Nadel & Ciarlo, P.C.

You can resolve a boundary dispute in a few ways

Boundary disputes are a problem that many people have with their neighbors. The good news is that it's normally fairly easy to determine where a boundary is.

To do so, you'll want to have a property survey. This survey, which is done when you buy a property, should tell you the boundary lines. You'll also want to get an updated boundary line if you plan to put up a fence, so you know you're putting it up on your own land. Sometimes, it's hard to get an updated survey, because the wording of the deed could be confusing. For instance, it might tell you the number of feet the boundary is from a certain part of the land, like a riverbed or dried up stream.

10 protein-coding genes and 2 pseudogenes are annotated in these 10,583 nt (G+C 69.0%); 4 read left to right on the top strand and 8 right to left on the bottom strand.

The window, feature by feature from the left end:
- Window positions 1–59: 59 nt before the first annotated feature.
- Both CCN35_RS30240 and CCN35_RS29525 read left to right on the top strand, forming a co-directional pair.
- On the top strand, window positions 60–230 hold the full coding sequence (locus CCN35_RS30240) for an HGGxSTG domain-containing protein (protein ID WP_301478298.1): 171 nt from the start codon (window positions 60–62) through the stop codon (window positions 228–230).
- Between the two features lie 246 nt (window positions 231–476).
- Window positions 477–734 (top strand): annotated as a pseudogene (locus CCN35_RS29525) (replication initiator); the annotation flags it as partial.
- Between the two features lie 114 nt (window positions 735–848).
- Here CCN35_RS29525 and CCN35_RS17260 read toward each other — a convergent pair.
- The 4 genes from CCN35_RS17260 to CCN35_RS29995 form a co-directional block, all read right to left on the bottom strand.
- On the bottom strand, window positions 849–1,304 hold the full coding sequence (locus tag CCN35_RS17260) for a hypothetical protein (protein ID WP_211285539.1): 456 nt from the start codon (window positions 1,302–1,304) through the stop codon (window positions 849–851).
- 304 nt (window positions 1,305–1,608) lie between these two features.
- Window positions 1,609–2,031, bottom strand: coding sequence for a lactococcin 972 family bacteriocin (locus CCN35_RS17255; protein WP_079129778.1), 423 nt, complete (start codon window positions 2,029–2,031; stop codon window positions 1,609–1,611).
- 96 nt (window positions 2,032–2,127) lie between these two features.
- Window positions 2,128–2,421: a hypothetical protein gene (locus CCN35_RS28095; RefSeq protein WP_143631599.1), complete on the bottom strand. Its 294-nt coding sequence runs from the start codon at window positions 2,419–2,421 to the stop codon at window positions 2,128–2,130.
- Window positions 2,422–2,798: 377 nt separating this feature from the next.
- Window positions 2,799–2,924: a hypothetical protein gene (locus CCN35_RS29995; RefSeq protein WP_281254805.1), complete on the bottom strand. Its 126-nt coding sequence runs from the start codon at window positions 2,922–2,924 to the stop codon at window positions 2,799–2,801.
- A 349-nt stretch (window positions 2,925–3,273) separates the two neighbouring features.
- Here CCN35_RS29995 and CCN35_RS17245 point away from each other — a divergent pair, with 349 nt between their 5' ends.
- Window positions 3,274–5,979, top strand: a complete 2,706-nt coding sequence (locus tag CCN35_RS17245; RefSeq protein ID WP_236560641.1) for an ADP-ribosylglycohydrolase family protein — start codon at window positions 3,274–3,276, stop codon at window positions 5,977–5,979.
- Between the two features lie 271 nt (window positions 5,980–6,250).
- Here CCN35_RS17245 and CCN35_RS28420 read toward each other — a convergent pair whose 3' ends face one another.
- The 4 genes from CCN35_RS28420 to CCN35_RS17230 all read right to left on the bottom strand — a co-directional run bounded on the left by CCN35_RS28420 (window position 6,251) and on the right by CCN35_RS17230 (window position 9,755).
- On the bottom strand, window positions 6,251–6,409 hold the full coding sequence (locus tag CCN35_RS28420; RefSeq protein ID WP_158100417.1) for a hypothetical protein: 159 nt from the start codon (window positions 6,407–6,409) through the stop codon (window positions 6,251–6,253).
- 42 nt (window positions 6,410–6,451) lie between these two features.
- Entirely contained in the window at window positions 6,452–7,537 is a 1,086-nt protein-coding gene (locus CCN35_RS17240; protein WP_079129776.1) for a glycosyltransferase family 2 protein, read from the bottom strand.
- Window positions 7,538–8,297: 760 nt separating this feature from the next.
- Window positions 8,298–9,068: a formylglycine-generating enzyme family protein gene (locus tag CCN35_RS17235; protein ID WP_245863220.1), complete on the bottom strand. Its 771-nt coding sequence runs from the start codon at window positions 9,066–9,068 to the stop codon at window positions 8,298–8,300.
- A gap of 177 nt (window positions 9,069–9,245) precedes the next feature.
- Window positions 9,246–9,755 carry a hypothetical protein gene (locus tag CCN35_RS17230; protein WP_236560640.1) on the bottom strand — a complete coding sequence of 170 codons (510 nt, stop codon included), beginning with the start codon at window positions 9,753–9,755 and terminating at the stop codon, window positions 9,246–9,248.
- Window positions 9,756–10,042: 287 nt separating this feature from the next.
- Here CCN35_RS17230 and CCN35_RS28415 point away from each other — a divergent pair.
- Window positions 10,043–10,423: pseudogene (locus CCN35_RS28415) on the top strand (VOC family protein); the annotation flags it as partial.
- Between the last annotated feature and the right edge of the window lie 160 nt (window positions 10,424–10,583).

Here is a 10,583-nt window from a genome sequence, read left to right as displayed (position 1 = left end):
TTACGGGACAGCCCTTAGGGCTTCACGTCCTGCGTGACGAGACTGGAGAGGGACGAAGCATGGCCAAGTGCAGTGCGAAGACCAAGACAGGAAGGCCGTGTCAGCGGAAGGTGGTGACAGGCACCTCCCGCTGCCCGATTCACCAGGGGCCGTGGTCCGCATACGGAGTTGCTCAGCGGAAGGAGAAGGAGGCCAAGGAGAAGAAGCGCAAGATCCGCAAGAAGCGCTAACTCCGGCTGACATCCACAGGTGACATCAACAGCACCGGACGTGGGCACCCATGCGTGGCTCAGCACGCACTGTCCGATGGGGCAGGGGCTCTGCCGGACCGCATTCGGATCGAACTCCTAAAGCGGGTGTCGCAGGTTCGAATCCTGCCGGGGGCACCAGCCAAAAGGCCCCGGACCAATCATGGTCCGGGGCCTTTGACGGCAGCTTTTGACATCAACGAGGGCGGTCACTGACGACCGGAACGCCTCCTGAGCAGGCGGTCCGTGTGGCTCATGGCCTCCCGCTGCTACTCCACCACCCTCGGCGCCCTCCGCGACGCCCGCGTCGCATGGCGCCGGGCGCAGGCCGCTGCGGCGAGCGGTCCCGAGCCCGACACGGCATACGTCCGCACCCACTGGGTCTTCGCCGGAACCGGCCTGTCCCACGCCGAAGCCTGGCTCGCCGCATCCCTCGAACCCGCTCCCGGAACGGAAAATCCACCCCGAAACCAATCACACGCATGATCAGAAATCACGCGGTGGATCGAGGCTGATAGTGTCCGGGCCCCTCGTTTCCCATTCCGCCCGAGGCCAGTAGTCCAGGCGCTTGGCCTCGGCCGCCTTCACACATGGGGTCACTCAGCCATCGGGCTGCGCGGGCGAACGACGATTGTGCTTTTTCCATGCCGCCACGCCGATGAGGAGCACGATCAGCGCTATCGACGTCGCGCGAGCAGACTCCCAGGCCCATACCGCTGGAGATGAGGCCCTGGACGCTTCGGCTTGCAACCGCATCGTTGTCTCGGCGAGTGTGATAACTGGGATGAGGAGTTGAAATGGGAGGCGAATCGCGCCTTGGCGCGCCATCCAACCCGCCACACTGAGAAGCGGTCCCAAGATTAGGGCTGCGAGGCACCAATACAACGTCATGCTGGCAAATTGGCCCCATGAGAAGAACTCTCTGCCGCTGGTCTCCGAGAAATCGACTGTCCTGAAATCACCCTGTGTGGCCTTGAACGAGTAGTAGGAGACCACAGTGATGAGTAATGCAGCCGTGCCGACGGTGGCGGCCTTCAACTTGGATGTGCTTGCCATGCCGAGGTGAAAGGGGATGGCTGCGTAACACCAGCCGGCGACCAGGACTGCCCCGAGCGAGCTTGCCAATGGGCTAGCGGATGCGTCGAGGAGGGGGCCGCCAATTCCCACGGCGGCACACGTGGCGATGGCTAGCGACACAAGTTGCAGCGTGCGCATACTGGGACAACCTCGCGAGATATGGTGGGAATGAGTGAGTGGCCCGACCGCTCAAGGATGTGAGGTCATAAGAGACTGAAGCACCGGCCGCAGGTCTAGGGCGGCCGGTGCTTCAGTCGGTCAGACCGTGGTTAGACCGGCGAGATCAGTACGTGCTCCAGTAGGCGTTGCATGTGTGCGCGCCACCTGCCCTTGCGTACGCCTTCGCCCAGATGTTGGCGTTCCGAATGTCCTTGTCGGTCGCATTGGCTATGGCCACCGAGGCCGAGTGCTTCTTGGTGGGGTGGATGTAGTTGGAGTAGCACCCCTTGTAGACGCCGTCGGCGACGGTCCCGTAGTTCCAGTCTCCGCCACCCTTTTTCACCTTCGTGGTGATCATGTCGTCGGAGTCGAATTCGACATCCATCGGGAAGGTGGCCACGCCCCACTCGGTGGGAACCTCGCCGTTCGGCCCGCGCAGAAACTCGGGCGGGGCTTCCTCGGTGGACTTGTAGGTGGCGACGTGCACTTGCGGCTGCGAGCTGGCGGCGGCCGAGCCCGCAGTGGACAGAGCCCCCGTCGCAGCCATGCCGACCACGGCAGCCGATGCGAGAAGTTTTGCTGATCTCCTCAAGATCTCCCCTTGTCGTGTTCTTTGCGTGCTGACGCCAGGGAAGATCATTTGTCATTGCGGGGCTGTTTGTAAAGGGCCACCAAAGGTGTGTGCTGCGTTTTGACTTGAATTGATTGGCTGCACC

If you're having a boundary dispute but have no way of resolving it without going to court, you can seek out a quiet title lawsuit. This is simply a lawsuit that allows a judge to determine where the boundary of the property is. This will be more costly than other options because of legal filing fees, but it may be necessary depending on your situation.

What should you do if your neighbors will agree on a boundary?

If you can agree to a boundary, then you might want to sign a quitclaim deed that would allow for each party to own the land on one side of a fence, for example. Your attorney can help you draw one up if that's a good option for your case, but it's always best to get a professional survey when possible.

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